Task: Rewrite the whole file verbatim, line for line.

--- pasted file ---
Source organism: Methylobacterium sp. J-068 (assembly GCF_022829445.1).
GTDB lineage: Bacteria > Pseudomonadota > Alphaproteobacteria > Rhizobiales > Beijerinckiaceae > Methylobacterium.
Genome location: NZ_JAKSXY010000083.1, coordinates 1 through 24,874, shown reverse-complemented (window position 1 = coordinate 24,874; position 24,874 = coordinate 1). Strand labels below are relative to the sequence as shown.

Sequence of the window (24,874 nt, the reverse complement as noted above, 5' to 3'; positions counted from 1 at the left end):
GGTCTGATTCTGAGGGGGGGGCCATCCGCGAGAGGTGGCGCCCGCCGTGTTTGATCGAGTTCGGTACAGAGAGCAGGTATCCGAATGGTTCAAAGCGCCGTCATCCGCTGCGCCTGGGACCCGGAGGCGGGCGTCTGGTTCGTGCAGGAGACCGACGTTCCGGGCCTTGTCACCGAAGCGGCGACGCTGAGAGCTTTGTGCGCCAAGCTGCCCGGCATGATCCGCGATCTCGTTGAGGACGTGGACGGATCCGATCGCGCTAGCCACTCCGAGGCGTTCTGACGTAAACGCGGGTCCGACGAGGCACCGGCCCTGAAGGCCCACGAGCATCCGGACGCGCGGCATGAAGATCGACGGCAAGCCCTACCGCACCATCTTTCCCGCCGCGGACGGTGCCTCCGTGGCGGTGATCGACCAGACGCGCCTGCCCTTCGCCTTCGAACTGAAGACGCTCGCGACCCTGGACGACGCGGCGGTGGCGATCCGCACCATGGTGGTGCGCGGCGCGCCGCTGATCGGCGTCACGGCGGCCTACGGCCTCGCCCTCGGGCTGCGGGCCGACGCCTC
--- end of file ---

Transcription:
Source organism: Methylobacterium sp. J-068 (assembly GCF_022829445.1).
GTDB lineage: Bacteria > Pseudomonadota > Alphaproteobacteria > Rhizobiales > Beijerinckiaceae > Methylobacterium.
Genome location: NZ_JAKSXY010000083.1, coordinates 1 through 24,874, shown reverse-complemented (window position 1 = coordinate 24,874; position 24,874 = coordinate 1). Strand labels below are relative to the sequence as shown.

Sequence of the window (24,874 nt, the reverse complement as noted above, 5' to 3'; positions counted from 1 at the left end):
GGTCTGATTCTGAGGGGGGGGCCATCCGCGAGAGGTGGCGCCCGCCGTGTTTGATCGAGTTCGGTACAGAGAGCAGGTATCCGAATGGTTCAAAGCGCCGTCATCCGCTGCGCCTGGGACCCGGAGGCGGGCGTCTGGTTCGTGCAGGAGACCGACGTTCCGGGCCTTGTCACCGAAGCGGCGACGCTGAGAGCTTTGTGCGCCAAGCTGCCCGGCATGATCCGCGATCTCGTTGAGGACGTGGACGGATCCGATCGCGCTAGCCACTCCGAGGCGTTCTGACGTAAACGCGGGTCCGACGAGGCACCGGCCCTGAAGGCCCACGAGCATCCGGACGCGCGGCATGAAGATCGACGGCAAGCCCTACCGCACCATCTTTCCCGCCGCGGACGGTGCCTCCGTGGCGGTGATCGACCAGACGCGCCTGCCCTTCGCCTTCGAACTGAAGACGCTCGCGACCCTGGACGACGCGGCGGTGGCGATCCGCACCATGGTGGTGCGCGGCGCGCCGCTGATCGGCGTCACGGCGGCCTACGGCCTCGCCCTCGGGCTGCGGGCCGACGCCTC